More brickbats for faculties of education
Guest Blog by Mark DeWolf - letter to the editor in response to Margaret Wente's column on faculties of education
Bravo on this morning's column regarding the lack of math knowledge and skills among elementary teachers of math. And you may very well be right in suggesting that there is too much emphasis on other "learnings" (to use the current jargon) in university Education departments. I suspect that part of the problem stems from an underlying problem that afflicts all sorts of organizations, namely, the need of administrators, managers, and consultants to continually come up with new and apparently promising approaches in order to justify their positions and quite possibly enhance them. In math teaching, we've seen all kinds of new approaches being recommended to teachers (and student teachers) in the past 20 years, the use of "manipulatives" being one I can think of. While working as a Literacy Coach in the Halifax school system, I kept coming across boxes of these blocks and other interesting shapes gathering dust in book storage rooms. I was also shocked to hear that the use of the terms "numerator" and "denominator" was being discouraged by the Math Coach (preferring the terms "upper number" and "lower number") on the grounds that the previously-used terms sounded too intimidating for junior high students. This, despite the fact that the kids had no trouble with words like "terminator" and "refrigerator". That's just one little detail that illustrates how silly and wrong-headed some of the new approaches can be. But they keep coming.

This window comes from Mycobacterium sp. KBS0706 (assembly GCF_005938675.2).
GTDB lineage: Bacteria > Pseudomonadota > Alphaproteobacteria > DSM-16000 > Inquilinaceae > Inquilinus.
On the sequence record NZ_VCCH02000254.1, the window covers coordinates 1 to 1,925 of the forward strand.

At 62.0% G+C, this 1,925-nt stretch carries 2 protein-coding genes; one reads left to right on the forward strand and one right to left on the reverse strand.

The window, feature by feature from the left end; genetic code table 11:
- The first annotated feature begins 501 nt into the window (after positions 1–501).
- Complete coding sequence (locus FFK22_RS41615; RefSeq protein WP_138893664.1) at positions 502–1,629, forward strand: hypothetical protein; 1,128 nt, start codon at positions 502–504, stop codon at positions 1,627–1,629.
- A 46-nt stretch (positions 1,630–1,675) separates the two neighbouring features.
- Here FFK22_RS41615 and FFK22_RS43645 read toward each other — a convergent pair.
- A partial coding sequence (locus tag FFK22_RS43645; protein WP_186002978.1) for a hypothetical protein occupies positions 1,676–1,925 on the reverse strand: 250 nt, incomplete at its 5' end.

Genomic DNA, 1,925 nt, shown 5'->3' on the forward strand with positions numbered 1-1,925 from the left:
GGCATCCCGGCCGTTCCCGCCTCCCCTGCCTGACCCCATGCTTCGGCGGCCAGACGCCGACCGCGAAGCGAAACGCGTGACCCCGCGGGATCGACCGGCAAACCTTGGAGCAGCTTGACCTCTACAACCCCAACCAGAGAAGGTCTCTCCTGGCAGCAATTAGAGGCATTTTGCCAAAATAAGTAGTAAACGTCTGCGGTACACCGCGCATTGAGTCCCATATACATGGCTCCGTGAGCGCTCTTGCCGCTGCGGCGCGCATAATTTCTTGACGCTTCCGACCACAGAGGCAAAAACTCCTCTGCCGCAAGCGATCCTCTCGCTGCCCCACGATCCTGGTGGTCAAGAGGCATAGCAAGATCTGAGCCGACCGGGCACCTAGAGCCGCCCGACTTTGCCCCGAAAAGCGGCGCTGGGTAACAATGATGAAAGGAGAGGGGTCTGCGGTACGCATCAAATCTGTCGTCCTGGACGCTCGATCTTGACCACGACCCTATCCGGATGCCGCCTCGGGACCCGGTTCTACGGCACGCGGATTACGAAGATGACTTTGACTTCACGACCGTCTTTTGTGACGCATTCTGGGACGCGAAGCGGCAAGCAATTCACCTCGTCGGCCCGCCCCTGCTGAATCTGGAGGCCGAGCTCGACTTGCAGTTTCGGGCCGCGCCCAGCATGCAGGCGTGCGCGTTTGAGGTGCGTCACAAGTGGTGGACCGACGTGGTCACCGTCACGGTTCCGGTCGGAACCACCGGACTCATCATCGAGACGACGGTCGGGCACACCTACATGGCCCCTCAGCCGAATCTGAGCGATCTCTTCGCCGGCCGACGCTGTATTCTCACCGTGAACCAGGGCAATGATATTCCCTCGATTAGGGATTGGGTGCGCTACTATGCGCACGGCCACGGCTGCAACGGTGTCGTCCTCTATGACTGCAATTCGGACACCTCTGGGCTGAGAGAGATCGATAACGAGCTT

Perhaps a column on the paucity of knowledge and skills among English teachers is in order as well. In my three years as a Literacy Coach at the junior high level (and in my 25 years as an English teacher in Halifax before that), I was continually surprised (even shocked) by the inability of younger English teachers to write a sentence that was free of errors, and their complete lack of knowledge about some of the most basic "rules" of English expression. Communications from school board officials (many of whom had risen through the teaching ranks) were littered with errors of all kinds, and one of my Literacy Coach supervisors actually had to ask me to tell her if any of her messages to the coaching cohort contained errors, as she admitted she wasn't very confident in "areas of correctness."
In Nova Scotia, teacher training is conducted by three universities: Acadia, St. Francis Xavier, and Mount St. Vincent (this last in Halifax). The MSVU education program lasts two years, and includes a good deal of in-school practice teaching (a welcome improvement over earlier one-year programs with limited classroom practice) and I have been led to believe that administrators of the MSVU program are not afraid to 'wash out" B.Ed. candidates who prove unfit for teaching. I believe that receiving repeated negative evaluations from supervising professors and teachers may be enough to remove a student from the program, but I wish I could be assured that their actual knowledge and skills in the subject they propose to teach is also looked at carefully. Ideally, competence in their proposed subject area would be evaluated at the time of acceptance into the program. Years ago, when I was temporarily B.Ed. Coordinator at Dalhousie University (back when Dal had an Education department), it was my job to approve any applicants for the program, and remember clearly having to reject applications from would-be teachers of English (who had already earned B.A.s) on the grounds that their application letters were full of obvious errors. But at a time when universities are fighting to keep their numbers up, pursuing a strict policy of weeding out unsuitable candidates is very much against the interests of Education departments. Sadly, not pursuing such a policy is very much against the interests of good public education.
Again, Margaret, thank you for this morning's column.